Burnout has become so common that many people can relate to or identify it without needing a definition.
The World Health Organization classifies burnout as an occupational phenomenon. Caused by continuous unmanaged workplace stress, burnout includes the following symptoms: having low energy or feelings of exhaustion; experiencing dislike for or disinterest in the job at hand; and being less productive.
But what does this have to do with faculty in higher education?
Understanding Faculty Burnout
Just as common as burnout is the understanding that faculty wear many hats, work long hours and are often committed to a variety of responsibilities.
Faculty design and teach courses, mentor and coach students, and grade assignments and exams. They perform and write unique research, support their peers, and seek professional development.
Outside the lecture hall, faculty also have personal lives, friends and families they’re accountable to and for.
On top of all this, many educators who did not have experience in the world of online learning felt the stress caused by the quick pivot to this way of teaching as a result of the 2020 coronavirus pandemic.
The American Council on Education runs Pulse Point Surveys that examine the response of college and university presidents to COVID-19. In the April 2020 survey, the mental health of faculty and staff ranked ninth out of 14 options for the biggest issues presidents faced. In the fall of 2020, the mental health of faculty and staff jumped to being the third most pressing issue. In the most recent spring 2021 data, it is second only to the mental health of students.
Faculty burnout is a slippery slope higher education is stumbling on, based on what’s being revealed about burnout and the data surrounding how higher ed faculty, staff and administrators are feeling.
To prevent further faculty burnout, its existence needs to continue to be acknowledged, and steps need to be taken to get faculty back on solid ground.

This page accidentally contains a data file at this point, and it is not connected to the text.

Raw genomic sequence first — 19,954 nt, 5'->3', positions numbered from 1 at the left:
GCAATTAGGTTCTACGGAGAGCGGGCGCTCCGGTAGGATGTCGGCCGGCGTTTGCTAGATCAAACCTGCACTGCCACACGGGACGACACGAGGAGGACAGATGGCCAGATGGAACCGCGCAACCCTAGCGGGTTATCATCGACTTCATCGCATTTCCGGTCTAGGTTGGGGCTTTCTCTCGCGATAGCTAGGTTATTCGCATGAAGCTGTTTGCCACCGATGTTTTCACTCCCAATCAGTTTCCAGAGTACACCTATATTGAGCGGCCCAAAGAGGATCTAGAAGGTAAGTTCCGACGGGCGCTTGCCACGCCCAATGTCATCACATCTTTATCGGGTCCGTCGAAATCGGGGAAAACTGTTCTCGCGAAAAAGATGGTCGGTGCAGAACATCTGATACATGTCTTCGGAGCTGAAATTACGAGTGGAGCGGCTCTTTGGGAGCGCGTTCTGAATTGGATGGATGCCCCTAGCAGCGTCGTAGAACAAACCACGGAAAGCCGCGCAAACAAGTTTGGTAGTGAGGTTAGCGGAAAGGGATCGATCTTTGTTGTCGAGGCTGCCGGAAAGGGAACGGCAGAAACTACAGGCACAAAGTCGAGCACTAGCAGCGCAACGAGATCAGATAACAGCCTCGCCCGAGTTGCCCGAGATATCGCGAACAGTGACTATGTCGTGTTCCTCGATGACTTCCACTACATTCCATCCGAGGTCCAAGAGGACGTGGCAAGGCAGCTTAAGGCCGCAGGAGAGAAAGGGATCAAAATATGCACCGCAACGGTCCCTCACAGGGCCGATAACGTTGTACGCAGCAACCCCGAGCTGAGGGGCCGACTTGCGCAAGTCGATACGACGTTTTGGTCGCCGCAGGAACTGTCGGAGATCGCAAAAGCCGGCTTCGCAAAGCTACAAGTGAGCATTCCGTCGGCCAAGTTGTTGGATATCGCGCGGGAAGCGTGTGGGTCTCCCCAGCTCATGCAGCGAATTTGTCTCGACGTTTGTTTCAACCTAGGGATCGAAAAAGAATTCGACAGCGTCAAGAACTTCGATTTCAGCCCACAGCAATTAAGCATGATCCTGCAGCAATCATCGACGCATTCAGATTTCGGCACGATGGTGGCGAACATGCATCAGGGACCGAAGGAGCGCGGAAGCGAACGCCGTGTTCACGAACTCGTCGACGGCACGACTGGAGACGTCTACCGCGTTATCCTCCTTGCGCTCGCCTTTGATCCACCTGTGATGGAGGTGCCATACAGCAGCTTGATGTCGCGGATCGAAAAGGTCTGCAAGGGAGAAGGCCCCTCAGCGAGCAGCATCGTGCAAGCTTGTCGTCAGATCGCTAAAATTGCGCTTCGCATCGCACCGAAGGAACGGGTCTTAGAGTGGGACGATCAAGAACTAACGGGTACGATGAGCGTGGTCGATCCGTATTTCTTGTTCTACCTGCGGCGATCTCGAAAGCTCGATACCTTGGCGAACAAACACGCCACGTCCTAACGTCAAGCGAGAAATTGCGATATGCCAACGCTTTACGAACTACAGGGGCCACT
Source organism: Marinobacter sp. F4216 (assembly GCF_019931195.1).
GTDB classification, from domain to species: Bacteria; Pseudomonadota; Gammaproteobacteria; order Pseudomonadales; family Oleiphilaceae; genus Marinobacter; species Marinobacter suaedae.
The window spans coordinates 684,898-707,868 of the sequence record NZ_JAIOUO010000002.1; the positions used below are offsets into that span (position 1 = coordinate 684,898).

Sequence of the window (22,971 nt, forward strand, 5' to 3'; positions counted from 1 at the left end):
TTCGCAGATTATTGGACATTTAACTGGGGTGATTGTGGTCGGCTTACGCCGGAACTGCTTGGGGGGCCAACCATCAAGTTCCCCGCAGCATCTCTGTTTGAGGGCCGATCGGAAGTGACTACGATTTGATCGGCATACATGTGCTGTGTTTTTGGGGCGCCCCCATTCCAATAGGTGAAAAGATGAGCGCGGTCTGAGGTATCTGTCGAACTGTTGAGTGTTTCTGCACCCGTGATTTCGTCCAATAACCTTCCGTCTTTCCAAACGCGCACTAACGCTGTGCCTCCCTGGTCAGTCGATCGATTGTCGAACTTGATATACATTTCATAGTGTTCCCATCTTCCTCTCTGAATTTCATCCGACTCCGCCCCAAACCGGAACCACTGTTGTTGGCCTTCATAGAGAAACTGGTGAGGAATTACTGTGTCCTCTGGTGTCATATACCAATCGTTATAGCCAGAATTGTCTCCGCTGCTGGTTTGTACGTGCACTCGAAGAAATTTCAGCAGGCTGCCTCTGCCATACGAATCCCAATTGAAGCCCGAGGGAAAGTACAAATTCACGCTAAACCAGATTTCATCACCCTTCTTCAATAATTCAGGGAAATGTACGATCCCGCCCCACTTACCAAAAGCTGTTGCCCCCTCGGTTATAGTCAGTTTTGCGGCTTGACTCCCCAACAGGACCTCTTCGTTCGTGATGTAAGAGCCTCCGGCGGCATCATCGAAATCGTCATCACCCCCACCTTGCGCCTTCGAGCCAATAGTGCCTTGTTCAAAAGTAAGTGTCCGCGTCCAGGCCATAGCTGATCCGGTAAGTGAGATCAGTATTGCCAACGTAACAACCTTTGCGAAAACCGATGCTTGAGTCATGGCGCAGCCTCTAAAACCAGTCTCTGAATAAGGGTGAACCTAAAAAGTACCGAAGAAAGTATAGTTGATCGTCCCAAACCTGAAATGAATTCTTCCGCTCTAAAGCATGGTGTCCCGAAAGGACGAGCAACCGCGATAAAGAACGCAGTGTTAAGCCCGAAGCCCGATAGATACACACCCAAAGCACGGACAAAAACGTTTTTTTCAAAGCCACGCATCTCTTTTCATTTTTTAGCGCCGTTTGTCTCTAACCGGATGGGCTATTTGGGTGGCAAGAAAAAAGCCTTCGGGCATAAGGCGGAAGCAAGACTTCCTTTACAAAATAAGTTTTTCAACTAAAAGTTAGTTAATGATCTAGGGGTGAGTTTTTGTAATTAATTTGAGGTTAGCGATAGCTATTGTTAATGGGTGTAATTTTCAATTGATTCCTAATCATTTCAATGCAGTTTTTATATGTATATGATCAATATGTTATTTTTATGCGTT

Preventing Faculty Burnout
There’s no one-size-fits-all approach, but focusing on these three areas can help address and prevent faculty burnout:
Mental health: Recognizing and closing the gap in mental health support for faculty could improve feelings toward the workplace. This could include higher wages, more flexible workloads and better tech support.
Community: Building a support system from within higher education could help faculty feel less alone. Using peers and colleagues from within and outside institutions could create a variety of communities for faculty to lean on and learn from.
Technology: The right training and support for commonly used technology could help faculty adjust to teaching online. Another way to help reduce workload through technology is to take advantage of a powerful learning management system.
Supporting Faculty in Higher Education
If the failing state of the mental health of faculty in higher education continues to go unchecked, institutions will feel the impact. After all, a lack of investment in faculty well-being could likely limit student success.
By protecting faculty’s passion for teaching, the material students learn and the experiences they have will continue to show the value of postsecondary education.
Faculty Burnout: How to Rekindle the Flame for Teaching in Higher Education
Learn how mental health, community and tech can make a difference in preventing and reversing faculty burnout.
Kari is a Content Marketing Manager at D2L who focuses on the world of corporate learning. She enjoys using her research, reporting, writing and multimedia skills to tell impactful stories.
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